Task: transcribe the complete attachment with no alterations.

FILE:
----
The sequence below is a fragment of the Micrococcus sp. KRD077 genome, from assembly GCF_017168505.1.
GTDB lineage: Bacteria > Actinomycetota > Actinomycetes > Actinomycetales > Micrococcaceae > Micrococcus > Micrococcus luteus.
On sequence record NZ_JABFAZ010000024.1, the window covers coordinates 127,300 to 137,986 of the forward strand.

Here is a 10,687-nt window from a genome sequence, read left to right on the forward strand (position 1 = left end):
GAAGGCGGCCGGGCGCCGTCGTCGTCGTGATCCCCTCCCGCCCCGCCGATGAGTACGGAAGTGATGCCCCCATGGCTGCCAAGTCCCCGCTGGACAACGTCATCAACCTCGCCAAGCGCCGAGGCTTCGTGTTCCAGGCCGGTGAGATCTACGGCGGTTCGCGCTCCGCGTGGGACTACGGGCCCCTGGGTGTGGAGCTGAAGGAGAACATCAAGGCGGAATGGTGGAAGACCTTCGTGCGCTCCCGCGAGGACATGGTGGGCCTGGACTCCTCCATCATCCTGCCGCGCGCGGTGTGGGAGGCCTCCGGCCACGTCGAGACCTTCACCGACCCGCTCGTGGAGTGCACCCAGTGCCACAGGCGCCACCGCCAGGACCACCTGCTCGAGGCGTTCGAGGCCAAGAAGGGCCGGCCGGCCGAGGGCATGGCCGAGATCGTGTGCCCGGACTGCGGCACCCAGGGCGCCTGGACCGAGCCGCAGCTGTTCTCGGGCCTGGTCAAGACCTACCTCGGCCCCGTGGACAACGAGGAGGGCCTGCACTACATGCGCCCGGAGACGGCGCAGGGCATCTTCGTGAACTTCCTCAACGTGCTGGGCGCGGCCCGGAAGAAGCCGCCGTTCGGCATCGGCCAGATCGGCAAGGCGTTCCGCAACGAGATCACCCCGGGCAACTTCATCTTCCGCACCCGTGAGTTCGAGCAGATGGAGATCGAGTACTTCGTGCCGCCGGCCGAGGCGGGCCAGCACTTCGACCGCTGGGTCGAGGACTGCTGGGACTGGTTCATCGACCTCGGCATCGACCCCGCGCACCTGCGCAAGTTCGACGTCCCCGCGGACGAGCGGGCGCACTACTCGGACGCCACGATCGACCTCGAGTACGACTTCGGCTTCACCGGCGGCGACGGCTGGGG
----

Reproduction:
The sequence below is a fragment of the Micrococcus sp. KRD077 genome, from assembly GCF_017168505.1.
GTDB lineage: Bacteria > Actinomycetota > Actinomycetes > Actinomycetales > Micrococcaceae > Micrococcus > Micrococcus luteus.
On sequence record NZ_JABFAZ010000024.1, the window covers coordinates 127,300 to 137,986 of the forward strand.

Here is a 10,687-nt window from a genome sequence, read left to right on the forward strand (position 1 = left end):
GAAGGCGGCCGGGCGCCGTCGTCGTCGTGATCCCCTCCCGCCCCGCCGATGAGTACGGAAGTGATGCCCCCATGGCTGCCAAGTCCCCGCTGGACAACGTCATCAACCTCGCCAAGCGCCGAGGCTTCGTGTTCCAGGCCGGTGAGATCTACGGCGGTTCGCGCTCCGCGTGGGACTACGGGCCCCTGGGTGTGGAGCTGAAGGAGAACATCAAGGCGGAATGGTGGAAGACCTTCGTGCGCTCCCGCGAGGACATGGTGGGCCTGGACTCCTCCATCATCCTGCCGCGCGCGGTGTGGGAGGCCTCCGGCCACGTCGAGACCTTCACCGACCCGCTCGTGGAGTGCACCCAGTGCCACAGGCGCCACCGCCAGGACCACCTGCTCGAGGCGTTCGAGGCCAAGAAGGGCCGGCCGGCCGAGGGCATGGCCGAGATCGTGTGCCCGGACTGCGGCACCCAGGGCGCCTGGACCGAGCCGCAGCTGTTCTCGGGCCTGGTCAAGACCTACCTCGGCCCCGTGGACAACGAGGAGGGCCTGCACTACATGCGCCCGGAGACGGCGCAGGGCATCTTCGTGAACTTCCTCAACGTGCTGGGCGCGGCCCGGAAGAAGCCGCCGTTCGGCATCGGCCAGATCGGCAAGGCGTTCCGCAACGAGATCACCCCGGGCAACTTCATCTTCCGCACCCGTGAGTTCGAGCAGATGGAGATCGAGTACTTCGTGCCGCCGGCCGAGGCGGGCCAGCACTTCGACCGCTGGGTCGAGGACTGCTGGGACTGGTTCATCGACCTCGGCATCGACCCCGCGCACCTGCGCAAGTTCGACGTCCCCGCGGACGAGCGGGCGCACTACTCGGACGCCACGATCGACCTCGAGTACGACTTCGGCTTCACCGGCGGCGACGGCTGGGG